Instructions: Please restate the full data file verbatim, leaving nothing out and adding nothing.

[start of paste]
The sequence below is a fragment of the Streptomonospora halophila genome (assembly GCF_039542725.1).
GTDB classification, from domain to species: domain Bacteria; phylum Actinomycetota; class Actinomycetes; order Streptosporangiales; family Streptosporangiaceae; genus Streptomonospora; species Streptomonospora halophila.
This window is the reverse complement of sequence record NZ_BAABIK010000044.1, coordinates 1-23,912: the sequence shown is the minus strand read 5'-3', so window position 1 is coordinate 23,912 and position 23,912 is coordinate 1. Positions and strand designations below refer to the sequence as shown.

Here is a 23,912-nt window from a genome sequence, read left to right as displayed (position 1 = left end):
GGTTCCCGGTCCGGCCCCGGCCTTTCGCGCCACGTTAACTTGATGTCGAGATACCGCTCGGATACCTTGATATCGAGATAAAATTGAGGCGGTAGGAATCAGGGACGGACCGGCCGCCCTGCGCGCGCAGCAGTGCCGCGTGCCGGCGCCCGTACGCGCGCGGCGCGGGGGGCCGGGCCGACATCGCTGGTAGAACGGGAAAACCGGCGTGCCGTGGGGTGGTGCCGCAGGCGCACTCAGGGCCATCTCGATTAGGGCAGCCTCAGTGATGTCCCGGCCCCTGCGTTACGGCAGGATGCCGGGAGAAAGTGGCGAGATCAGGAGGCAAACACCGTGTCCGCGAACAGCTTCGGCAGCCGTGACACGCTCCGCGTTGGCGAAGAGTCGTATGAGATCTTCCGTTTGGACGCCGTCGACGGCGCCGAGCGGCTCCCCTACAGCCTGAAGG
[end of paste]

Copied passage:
The sequence below is a fragment of the Streptomonospora halophila genome (assembly GCF_039542725.1).
GTDB classification, from domain to species: domain Bacteria; phylum Actinomycetota; class Actinomycetes; order Streptosporangiales; family Streptosporangiaceae; genus Streptomonospora; species Streptomonospora halophila.
This window is the reverse complement of sequence record NZ_BAABIK010000044.1, coordinates 1-23,912: the sequence shown is the minus strand read 5'-3', so window position 1 is coordinate 23,912 and position 23,912 is coordinate 1. Positions and strand designations below refer to the sequence as shown.

Here is a 23,912-nt window from a genome sequence, read left to right as displayed (position 1 = left end):
GGTTCCCGGTCCGGCCCCGGCCTTTCGCGCCACGTTAACTTGATGTCGAGATACCGCTCGGATACCTTGATATCGAGATAAAATTGAGGCGGTAGGAATCAGGGACGGACCGGCCGCCCTGCGCGCGCAGCAGTGCCGCGTGCCGGCGCCCGTACGCGCGCGGCGCGGGGGGCCGGGCCGACATCGCTGGTAGAACGGGAAAACCGGCGTGCCGTGGGGTGGTGCCGCAGGCGCACTCAGGGCCATCTCGATTAGGGCAGCCTCAGTGATGTCCCGGCCCCTGCGTTACGGCAGGATGCCGGGAGAAAGTGGCGAGATCAGGAGGCAAACACCGTGTCCGCGAACAGCTTCGGCAGCCGTGACACGCTCCGCGTTGGCGAAGAGTCGTATGAGATCTTCCGTTTGGACGCCGTCGACGGCGCCGAGCGGCTCCCCTACAGCCTGAAGG